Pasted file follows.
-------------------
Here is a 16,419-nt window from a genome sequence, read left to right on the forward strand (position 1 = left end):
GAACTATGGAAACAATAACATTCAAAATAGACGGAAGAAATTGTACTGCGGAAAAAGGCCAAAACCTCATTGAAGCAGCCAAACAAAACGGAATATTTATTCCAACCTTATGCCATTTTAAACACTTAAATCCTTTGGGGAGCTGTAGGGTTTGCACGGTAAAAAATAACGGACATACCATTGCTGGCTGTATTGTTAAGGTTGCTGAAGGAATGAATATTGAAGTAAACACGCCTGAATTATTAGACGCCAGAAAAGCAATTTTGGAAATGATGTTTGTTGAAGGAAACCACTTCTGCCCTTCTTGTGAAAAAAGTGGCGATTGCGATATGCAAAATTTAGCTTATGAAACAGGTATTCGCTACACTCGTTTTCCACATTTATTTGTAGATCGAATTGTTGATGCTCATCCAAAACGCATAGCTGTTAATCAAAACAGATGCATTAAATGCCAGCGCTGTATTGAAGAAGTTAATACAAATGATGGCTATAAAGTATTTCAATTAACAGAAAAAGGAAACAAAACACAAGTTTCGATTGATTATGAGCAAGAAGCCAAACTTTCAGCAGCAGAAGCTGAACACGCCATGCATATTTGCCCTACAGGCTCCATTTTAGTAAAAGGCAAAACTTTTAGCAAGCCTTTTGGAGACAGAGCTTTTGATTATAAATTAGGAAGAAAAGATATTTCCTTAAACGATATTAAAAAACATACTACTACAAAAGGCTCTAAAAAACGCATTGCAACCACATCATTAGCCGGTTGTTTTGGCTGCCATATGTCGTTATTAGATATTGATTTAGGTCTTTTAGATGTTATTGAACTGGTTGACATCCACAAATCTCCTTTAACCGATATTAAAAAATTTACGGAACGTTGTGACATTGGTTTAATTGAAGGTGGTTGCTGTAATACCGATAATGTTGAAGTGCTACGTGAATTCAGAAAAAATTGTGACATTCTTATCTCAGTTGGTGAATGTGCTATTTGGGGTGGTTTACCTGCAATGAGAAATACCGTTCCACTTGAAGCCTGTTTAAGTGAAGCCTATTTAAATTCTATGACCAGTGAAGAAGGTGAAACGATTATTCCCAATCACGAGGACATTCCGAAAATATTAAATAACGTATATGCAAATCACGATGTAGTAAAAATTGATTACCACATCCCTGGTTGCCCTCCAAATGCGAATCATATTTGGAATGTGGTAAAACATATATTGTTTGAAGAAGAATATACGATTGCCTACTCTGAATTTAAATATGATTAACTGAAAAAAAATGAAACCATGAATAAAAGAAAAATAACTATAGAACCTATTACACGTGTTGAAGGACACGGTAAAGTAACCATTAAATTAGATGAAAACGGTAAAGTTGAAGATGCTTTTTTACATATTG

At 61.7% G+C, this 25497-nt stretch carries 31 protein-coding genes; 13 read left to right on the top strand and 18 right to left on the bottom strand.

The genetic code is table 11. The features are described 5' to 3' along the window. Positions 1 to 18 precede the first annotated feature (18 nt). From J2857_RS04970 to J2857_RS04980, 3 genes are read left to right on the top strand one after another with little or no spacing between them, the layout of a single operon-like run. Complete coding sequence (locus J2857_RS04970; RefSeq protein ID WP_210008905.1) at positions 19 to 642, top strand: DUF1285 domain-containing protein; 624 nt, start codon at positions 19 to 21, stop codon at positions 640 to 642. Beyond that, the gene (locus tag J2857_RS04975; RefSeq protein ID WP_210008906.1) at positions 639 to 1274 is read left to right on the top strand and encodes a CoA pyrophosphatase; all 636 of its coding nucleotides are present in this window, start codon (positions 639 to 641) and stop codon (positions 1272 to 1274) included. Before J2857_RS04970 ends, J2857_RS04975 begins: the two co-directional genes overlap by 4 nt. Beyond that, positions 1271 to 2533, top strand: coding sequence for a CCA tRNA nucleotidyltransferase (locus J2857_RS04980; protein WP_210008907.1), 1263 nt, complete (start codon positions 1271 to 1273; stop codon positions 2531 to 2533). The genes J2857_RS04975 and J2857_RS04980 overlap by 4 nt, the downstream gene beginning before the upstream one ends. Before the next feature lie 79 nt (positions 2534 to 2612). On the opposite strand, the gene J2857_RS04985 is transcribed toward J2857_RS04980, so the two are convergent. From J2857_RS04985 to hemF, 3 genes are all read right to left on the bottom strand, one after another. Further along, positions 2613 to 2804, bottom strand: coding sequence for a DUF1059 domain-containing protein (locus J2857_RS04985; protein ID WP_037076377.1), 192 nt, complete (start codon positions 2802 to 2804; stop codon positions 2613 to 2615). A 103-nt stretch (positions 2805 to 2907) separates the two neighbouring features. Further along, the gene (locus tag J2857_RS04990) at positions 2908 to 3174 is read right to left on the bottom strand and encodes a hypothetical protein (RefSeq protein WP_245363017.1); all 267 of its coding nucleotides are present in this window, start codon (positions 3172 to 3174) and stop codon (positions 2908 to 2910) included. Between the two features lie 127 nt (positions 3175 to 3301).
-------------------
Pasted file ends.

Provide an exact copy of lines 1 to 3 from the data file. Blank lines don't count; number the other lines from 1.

Here is a 16,419-nt window from a genome sequence, read left to right on the forward strand (position 1 = left end):
GAACTATGGAAACAATAACATTCAAAATAGACGGAAGAAATTGTACTGCGGAAAAAGGCCAAAACCTCATTGAAGCAGCCAAACAAAACGGAATATTTATTCCAACCTTATGCCATTTTAAACACTTAAATCCTTTGGGGAGCTGTAGGGTTTGCACGGTAAAAAATAACGGACATACCATTGCTGGCTGTATTGTTAAGGTTGCTGAAGGAATGAATATTGAAGTAAACACGCCTGAATTATTAGACGCCAGAAAAGCAATTTTGGAAATGATGTTTGTTGAAGGAAACCACTTCTGCCCTTCTTGTGAAAAAAGTGGCGATTGCGATATGCAAAATTTAGCTTATGAAACAGGTATTCGCTACACTCGTTTTCCACATTTATTTGTAGATCGAATTGTTGATGCTCATCCAAAACGCATAGCTGTTAATCAAAACAGATGCATTAAATGCCAGCGCTGTATTGAAGAAGTTAATACAAATGATGGCTATAAAGTATTTCAATTAACAGAAAAAGGAAACAAAACACAAGTTTCGATTGATTATGAGCAAGAAGCCAAACTTTCAGCAGCAGAAGCTGAACACGCCATGCATATTTGCCCTACAGGCTCCATTTTAGTAAAAGGCAAAACTTTTAGCAAGCCTTTTGGAGACAGAGCTTTTGATTATAAATTAGGAAGAAAAGATATTTCCTTAAACGATATTAAAAAACATACTACTACAAAAGGCTCTAAAAAACGCATTGCAACCACATCATTAGCCGGTTGTTTTGGCTGCCATATGTCGTTATTAGATATTGATTTAGGTCTTTTAGATGTTATTGAACTGGTTGACATCCACAAATCTCCTTTAACCGATATTAAAAAATTTACGGAACGTTGTGACATTGGTTTAATTGAAGGTGGTTGCTGTAATACCGATAATGTTGAAGTGCTACGTGAATTCAGAAAAAATTGTGACATTCTTATCTCAGTTGGTGAATGTGCTATTTGGGGTGGTTTACCTGCAATGAGAAATACCGTTCCACTTGAAGCCTGTTTAAGTGAAGCCTATTTAAATTCTATGACCAGTGAAGAAGGTGAAACGATTATTCCCAATCACGAGGACATTCCGAAAATATTAAATAACGTATATGCAAATCACGATGTAGTAAAAATTGATTACCACATCCCTGGTTGCCCTCCAAATGCGAATCATATTTGGAATGTGGTAAAACATATATTGTTTGAAGAAGAATATACGATTGCCTACTCTGAATTTAAATATGATTAACTGAAAAAAAATGAAACCATGAATAAAAGAAAAATAACTATAGAACCTATTACACGTGTTGAAGGACACGGTAAAGTAACCATTAAATTAGATGAAAACGGTAAAGTTGAAGATGCTTTTTTACATATTG

At 61.7% G+C, this 25497-nt stretch carries 31 protein-coding genes; 13 read left to right on the top strand and 18 right to left on the bottom strand.